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According to Blyth, this was written to say "Return good for evil". Indeed the person breaking the plum branch committed a wrong, but still the plum blossom gave of itself.  Donegan interprets this as advising "compassion instead of revenge". 
The breaking of the branch seems so masculine and the plum blossom
giving its fragrance seems so feminine. I can't help but think that
Chiyojo was referring to being treated unkindly by a man she cared about
but rather than responding in kind, she responded with feminine
Blyth suggests the translation:
The flower of the plum
Asataro Miyamori suggests the translation:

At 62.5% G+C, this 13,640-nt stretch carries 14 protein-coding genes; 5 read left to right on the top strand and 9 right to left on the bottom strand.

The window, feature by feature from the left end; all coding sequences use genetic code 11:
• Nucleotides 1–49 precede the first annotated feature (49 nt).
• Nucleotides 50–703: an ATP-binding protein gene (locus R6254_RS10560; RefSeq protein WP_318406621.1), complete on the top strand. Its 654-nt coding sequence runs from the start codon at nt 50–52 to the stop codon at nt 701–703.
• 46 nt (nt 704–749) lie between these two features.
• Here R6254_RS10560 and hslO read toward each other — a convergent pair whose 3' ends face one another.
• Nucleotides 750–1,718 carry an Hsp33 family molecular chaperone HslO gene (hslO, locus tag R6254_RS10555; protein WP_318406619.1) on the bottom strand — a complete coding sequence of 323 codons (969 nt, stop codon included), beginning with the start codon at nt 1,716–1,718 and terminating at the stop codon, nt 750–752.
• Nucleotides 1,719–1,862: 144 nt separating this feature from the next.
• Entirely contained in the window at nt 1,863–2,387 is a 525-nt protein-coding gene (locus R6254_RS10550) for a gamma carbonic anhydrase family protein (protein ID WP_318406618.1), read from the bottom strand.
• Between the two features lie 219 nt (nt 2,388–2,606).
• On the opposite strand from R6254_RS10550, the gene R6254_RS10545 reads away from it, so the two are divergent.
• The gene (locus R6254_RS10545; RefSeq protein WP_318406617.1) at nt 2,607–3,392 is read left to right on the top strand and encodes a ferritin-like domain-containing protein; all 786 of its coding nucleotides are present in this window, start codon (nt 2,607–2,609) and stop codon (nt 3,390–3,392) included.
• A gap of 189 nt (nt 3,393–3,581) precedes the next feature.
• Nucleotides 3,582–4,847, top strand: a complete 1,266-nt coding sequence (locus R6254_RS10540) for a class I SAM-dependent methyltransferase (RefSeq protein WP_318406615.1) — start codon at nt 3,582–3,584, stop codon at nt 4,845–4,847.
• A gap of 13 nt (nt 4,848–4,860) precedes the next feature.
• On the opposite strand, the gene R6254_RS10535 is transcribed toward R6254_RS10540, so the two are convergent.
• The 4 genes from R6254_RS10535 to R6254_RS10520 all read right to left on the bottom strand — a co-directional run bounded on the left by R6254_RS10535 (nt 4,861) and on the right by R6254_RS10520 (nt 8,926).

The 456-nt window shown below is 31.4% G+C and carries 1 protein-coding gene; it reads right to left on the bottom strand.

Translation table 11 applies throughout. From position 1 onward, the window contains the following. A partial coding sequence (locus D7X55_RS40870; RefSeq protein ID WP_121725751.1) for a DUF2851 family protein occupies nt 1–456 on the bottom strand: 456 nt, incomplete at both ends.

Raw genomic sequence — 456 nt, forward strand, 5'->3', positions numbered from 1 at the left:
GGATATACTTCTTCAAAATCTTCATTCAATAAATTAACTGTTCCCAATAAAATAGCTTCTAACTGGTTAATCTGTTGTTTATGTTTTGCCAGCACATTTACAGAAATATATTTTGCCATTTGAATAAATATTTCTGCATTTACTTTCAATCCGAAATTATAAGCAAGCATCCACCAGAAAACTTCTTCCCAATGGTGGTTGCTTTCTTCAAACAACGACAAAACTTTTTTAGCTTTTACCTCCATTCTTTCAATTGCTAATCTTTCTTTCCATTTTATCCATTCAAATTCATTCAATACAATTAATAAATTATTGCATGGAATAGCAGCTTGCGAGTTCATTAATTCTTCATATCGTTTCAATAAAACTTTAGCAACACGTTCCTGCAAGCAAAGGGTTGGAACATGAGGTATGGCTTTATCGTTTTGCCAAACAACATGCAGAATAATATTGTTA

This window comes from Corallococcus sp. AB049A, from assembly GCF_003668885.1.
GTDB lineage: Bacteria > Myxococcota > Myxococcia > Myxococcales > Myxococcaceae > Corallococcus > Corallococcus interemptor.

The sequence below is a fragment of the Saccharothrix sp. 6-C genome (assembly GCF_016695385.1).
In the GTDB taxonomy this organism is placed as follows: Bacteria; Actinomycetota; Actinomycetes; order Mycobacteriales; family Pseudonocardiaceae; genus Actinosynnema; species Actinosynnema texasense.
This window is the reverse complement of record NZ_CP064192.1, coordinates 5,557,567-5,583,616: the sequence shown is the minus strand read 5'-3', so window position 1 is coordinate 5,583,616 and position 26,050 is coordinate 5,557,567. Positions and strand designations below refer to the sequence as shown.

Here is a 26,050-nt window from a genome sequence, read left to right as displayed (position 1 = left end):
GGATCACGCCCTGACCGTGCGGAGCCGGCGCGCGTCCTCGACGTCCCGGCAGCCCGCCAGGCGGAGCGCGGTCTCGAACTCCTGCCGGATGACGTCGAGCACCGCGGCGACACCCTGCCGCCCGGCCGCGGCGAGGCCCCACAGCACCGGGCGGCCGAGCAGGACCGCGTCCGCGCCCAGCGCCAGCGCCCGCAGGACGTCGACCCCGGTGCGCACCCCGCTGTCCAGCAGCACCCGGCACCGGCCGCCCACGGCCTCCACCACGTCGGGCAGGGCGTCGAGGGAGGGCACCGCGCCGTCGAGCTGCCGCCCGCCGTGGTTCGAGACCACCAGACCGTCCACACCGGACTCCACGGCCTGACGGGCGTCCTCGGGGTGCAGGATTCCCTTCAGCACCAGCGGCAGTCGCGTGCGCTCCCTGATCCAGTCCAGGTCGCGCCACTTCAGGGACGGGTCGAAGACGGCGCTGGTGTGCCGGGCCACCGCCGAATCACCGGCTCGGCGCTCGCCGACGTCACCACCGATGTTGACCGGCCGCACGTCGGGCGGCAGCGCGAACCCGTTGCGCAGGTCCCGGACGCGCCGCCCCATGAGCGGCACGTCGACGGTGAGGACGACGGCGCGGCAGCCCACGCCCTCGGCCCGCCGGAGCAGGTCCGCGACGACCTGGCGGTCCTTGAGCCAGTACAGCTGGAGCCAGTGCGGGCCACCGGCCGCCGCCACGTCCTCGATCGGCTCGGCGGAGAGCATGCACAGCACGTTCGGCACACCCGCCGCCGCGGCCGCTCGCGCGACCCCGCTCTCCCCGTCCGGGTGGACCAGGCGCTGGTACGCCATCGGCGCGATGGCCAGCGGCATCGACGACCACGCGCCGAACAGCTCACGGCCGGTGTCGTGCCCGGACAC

The plum-blossoms give their perfume
 Translation by Timothy L. Jackowski, Takase Studios, LLC.
 Nelson, William. Saito, Takafumi (2006) 1020 Haiku in Translation: The Heart of Basho, Buson and Issa. South Carolina. BookSurge Publishing. 197.
Haiku of Kobayashi Issa - An archive of over 9000 Kobayashi Issa haiku and translations and insightful commentaries.
Jeffrey's Japanese <-> English Dictionary - This is an independent dictionary based on the Edict data maintained by Dr. Jim Breen of Monash University.
Haiku Source - A Selected Collection of Japanese Haiku - Includes a few English translations
Wikipedia - Haiku - Overview of Haiku including brief biographies of Japan's most influential poets